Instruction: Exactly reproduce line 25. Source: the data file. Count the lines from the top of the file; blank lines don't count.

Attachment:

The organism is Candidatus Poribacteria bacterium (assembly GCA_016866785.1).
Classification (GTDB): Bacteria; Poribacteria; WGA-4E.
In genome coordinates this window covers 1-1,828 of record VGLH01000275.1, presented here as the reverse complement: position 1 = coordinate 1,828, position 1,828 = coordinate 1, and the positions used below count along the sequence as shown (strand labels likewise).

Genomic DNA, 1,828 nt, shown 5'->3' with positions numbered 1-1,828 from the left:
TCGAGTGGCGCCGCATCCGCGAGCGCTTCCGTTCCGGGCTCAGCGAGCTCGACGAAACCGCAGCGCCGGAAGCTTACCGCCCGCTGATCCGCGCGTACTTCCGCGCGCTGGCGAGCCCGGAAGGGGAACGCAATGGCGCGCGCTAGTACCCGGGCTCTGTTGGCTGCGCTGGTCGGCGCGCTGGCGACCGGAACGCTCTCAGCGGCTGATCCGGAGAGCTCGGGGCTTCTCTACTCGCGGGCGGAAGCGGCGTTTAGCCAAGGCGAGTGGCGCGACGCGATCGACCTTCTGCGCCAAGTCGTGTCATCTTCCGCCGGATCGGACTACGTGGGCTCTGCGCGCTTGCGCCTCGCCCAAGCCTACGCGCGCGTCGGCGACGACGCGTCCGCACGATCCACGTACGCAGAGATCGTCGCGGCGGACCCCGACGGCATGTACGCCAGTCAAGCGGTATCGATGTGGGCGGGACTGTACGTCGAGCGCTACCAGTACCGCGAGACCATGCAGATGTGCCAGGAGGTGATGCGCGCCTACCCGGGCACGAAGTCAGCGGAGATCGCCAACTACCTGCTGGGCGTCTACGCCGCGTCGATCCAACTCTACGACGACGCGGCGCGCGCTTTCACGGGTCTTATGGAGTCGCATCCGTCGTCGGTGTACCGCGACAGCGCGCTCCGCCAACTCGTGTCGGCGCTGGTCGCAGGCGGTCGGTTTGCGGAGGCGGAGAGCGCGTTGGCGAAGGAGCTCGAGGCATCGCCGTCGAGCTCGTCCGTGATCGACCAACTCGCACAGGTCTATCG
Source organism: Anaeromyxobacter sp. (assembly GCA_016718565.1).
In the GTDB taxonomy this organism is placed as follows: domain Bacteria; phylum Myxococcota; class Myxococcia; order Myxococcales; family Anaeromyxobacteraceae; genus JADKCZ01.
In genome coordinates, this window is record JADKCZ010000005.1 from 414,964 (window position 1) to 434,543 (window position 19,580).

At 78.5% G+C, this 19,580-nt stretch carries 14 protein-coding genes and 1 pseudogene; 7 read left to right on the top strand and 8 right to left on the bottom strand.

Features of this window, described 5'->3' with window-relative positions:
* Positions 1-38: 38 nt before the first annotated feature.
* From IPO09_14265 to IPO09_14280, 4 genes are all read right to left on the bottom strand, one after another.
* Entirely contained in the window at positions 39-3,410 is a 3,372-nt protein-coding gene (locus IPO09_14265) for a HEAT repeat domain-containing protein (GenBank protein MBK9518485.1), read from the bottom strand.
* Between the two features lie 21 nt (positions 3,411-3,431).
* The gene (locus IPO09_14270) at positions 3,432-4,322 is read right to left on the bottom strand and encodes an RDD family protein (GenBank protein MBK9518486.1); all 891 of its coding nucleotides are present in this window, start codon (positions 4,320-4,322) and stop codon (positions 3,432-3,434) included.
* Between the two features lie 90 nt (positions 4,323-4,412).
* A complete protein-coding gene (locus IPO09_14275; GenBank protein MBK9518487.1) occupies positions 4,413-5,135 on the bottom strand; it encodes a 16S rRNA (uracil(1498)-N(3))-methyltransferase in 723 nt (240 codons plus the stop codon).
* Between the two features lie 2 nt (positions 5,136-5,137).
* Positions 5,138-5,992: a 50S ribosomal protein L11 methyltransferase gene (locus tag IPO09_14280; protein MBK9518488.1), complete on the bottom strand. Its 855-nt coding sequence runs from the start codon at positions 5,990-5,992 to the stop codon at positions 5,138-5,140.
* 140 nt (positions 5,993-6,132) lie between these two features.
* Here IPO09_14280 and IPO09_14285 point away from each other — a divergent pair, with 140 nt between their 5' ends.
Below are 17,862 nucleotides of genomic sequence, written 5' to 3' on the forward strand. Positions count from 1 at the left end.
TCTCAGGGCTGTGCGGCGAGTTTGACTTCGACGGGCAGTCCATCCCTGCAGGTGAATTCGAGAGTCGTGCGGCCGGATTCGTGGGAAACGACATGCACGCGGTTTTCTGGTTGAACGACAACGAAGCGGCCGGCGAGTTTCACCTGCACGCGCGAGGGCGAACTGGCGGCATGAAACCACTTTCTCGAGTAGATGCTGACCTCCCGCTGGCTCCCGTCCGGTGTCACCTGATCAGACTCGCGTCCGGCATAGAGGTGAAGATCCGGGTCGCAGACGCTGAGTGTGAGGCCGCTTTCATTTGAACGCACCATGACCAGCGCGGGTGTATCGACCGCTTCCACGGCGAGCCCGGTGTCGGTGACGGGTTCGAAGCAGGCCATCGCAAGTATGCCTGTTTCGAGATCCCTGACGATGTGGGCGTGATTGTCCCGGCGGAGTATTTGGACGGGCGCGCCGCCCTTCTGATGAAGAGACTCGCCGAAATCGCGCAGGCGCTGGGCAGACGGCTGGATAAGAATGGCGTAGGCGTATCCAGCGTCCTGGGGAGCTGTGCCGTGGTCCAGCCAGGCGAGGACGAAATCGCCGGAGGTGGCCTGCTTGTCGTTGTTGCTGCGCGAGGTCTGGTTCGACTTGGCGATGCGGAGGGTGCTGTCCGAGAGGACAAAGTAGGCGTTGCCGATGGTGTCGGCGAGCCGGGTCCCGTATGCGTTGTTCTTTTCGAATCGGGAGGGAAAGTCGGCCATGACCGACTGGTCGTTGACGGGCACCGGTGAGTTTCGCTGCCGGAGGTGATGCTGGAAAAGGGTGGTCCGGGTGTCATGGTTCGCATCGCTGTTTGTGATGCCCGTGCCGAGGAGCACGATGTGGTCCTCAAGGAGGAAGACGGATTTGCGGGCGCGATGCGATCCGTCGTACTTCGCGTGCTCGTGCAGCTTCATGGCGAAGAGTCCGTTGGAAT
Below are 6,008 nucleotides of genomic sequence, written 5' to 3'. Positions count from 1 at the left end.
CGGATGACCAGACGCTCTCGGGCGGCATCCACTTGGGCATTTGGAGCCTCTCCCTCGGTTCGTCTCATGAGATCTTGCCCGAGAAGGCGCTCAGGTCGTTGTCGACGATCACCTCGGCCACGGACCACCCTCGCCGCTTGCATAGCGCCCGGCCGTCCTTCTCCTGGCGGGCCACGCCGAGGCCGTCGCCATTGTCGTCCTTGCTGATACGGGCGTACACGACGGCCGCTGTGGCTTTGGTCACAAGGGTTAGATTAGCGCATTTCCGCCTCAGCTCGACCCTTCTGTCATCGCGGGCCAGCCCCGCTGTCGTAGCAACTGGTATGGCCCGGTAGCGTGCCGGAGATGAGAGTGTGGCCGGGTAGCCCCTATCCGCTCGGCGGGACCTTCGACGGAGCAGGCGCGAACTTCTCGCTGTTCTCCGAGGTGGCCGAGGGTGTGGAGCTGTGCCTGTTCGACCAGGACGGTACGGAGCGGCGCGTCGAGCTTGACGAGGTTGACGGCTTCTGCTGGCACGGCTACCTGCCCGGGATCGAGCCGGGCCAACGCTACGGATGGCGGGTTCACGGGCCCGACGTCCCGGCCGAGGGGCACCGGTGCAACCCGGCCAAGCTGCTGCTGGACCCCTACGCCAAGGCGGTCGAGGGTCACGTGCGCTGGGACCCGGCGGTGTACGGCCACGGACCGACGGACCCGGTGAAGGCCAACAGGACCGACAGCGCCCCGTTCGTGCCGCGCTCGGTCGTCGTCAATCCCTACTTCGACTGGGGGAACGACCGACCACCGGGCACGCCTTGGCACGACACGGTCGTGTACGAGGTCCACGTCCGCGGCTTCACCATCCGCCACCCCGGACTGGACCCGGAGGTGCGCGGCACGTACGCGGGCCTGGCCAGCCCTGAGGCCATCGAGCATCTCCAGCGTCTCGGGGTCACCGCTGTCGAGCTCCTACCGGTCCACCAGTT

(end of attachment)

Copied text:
CGGATGACCAGACGCTCTCGGGCGGCATCCACTTGGGCATTTGGAGCCTCTCCCTCGGTTCGTCTCATGAGATCTTGCCCGAGAAGGCGCTCAGGTCGTTGTCGACGATCACCTCGGCCACGGACCACCCTCGCCGCTTGCATAGCGCCCGGCCGTCCTTCTCCTGGCGGGCCACGCCGAGGCCGTCGCCATTGTCGTCCTTGCTGATACGGGCGTACACGACGGCCGCTGTGGCTTTGGTCACAAGGGTTAGATTAGCGCATTTCCGCCTCAGCTCGACCCTTCTGTCATCGCGGGCCAGCCCCGCTGTCGTAGCAACTGGTATGGCCCGGTAGCGTGCCGGAGATGAGAGTGTGGCCGGGTAGCCCCTATCCGCTCGGCGGGACCTTCGACGGAGCAGGCGCGAACTTCTCGCTGTTCTCCGAGGTGGCCGAGGGTGTGGAGCTGTGCCTGTTCGACCAGGACGGTACGGAGCGGCGCGTCGAGCTTGACGAGGTTGACGGCTTCTGCTGGCACGGCTACCTGCCCGGGATCGAGCCGGGCCAACGCTACGGATGGCGGGTTCACGGGCCCGACGTCCCGGCCGAGGGGCACCGGTGCAACCCGGCCAAGCTGCTGCTGGACCCCTACGCCAAGGCGGTCGAGGGTCACGTGCGCTGGGACCCGGCGGTGTACGGCCACGGACCGACGGACCCGGTGAAGGCCAACAGGACCGACAGCGCCCCGTTCGTGCCGCGCTCGGTCGTCGTCAATCCCTACTTCGACTGGGGGAACGACCGACCACCGGGCACGCCTTGGCACGACACGGTCGTGTACGAGGTCCACGTCCGCGGCTTCACCATCCGCCACCCCGGACTGGACCCGGAGGTGCGCGGCACGTACGCGGGCCTGGCCAGCCCTGAGGCCATCGAGCATCTCCAGCGTCTCGGGGTCACCGCTGTCGAGCTCCTACCGGTCCACCAGTT